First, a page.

Then there are methods that are a bit more complex and quite frankly, aren’t actually written in stone, given the dynamic world we live in. This offers both a challenge and opportunity for marketers, and will require internal integration across functions from legal to social media to ensure modern and ethical marketing and operations. 

Long Term Strategy Driven by Values 

Being bold is responsible, and the significance of bold and purpose-driven marketing has never been more profound. Responsible marketing requires conviction, candor, and consistency. More and more we see cases of listening to the ‘loud minority,’ where strategic marketing decisions are apologized for due to unappealing reactions from an audience that messaging wasn’t meant to serve in the first place. 

From Bud Light polarizing audiences despite attempts to celebrate new ones, to Target offering new products to the LGBTQ community and losing $10 Billion in one week due to ‘majority’ backlash, it’s a shame to see not only loss of revenue and years of work dismissed instantly, but more so a questionable stance on values. 

Comparatively, there’s Nike and the Kaepernick movement where the slogan “just do it” rang true, loud and clear. Nike’s campaign that starred former San Francisco 49ers quarterback Colin Kaepernick, quickly sparked both praise and calls for a boycott. Sales rose, however, with the company reporting a 10 percent jump in income to $847 million (Source: ABC News), driven primarily by strong revenue growth. Which is why, knowing what you stand for with a clear brand articulation of what values are held and how they can manifest across a variety of social and cultural issues today is critical to success.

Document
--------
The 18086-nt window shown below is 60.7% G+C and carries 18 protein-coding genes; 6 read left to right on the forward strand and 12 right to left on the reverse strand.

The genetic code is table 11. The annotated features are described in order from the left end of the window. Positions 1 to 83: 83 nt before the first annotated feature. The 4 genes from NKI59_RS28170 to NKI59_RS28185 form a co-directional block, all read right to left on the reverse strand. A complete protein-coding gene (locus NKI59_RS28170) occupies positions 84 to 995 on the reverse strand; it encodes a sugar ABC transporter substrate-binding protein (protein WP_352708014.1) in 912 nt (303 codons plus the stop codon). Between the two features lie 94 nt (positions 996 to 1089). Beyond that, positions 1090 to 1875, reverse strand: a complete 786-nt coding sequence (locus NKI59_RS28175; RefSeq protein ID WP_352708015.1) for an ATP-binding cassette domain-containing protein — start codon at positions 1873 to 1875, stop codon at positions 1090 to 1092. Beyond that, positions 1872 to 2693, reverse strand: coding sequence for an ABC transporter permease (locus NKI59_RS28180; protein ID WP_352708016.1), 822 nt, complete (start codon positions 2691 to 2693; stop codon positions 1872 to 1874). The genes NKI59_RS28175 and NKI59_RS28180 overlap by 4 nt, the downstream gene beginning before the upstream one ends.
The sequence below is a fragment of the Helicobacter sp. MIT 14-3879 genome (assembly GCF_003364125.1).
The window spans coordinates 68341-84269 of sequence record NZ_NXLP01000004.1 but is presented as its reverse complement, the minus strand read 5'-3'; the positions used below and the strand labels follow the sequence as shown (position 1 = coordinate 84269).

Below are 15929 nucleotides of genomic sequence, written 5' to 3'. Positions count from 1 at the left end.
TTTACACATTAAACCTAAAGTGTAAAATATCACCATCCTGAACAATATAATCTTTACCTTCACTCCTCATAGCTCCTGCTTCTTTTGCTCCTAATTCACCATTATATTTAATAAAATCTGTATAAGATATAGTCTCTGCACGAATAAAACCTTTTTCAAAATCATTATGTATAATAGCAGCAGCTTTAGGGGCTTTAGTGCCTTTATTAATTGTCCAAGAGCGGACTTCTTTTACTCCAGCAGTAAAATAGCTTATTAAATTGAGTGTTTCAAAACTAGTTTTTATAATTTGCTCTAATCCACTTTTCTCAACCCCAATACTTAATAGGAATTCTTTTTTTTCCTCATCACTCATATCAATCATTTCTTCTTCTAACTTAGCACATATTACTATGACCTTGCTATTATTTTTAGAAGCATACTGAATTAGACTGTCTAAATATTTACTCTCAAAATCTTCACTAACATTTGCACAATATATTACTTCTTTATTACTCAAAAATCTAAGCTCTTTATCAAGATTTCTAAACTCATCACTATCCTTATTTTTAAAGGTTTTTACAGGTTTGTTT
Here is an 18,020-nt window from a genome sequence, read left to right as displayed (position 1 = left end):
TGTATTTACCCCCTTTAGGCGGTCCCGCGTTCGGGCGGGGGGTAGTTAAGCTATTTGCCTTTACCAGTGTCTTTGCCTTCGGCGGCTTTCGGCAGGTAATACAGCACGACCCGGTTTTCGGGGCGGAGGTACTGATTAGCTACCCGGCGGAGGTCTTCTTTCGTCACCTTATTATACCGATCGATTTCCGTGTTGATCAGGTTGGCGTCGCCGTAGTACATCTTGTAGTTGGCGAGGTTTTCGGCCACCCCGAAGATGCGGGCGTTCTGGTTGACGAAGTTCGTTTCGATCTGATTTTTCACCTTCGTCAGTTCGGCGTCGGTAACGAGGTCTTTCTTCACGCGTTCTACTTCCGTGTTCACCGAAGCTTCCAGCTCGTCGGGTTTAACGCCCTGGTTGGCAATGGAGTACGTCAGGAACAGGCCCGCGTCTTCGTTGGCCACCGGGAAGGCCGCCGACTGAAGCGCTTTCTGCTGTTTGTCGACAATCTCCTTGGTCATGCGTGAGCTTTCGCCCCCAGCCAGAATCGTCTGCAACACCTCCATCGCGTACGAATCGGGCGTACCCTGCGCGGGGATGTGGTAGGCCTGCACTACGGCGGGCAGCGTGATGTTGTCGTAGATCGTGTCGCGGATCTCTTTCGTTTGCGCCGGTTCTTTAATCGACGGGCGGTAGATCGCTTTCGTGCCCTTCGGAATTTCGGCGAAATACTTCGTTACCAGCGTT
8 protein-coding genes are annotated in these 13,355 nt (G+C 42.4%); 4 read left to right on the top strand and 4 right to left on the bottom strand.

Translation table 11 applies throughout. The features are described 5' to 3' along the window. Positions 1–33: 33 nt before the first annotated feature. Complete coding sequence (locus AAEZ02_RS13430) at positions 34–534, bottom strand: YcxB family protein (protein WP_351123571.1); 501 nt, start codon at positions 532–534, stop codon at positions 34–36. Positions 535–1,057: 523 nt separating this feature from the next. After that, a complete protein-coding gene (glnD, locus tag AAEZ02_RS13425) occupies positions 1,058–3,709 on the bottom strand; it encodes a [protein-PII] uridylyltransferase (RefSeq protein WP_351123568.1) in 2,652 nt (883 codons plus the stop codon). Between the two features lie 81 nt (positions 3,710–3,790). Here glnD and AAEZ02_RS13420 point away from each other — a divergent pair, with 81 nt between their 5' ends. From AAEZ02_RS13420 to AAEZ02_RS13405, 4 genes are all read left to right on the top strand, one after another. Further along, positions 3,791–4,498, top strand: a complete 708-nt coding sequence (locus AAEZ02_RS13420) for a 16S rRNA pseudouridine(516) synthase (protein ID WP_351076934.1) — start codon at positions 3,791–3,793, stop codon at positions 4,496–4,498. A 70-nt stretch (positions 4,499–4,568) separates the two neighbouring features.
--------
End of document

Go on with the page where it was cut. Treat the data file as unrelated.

Brands should stick to their values and their why even amidst criticism when they take a stand; this is why bold work done well makes people pause, reflect, and consider what the marketing is actually communicating. Some will love it, some will hate it, but ultimately true inclusivity and love for all is what should “win”, regardless of short term revenue. 

The Future of Sustainable Business

The modern brand must operate from a place of genuine interest in leveraging resources for good to lead society towards a positive future.  The ongoing culture shifts emphasize more than environmental stewardship; it highlights the importance of community, collaboration, indigenous wisdom, and courageous leadership in creating a more sustainable and equitable world. And in order for businesses to thrive in a meaningful way, they need a good society to prosper. 

Brands are more than capable of fostering positive change that has the potential to reshape the broader society, although it’s not the job of businesses to entirely cure the wrongs of the world. By embracing these principles, brands and people can strengthen their collective values system, foster trust, and make a significant contribution to our shared future.

Book a complementary 20 minute strategy call if this is calling you.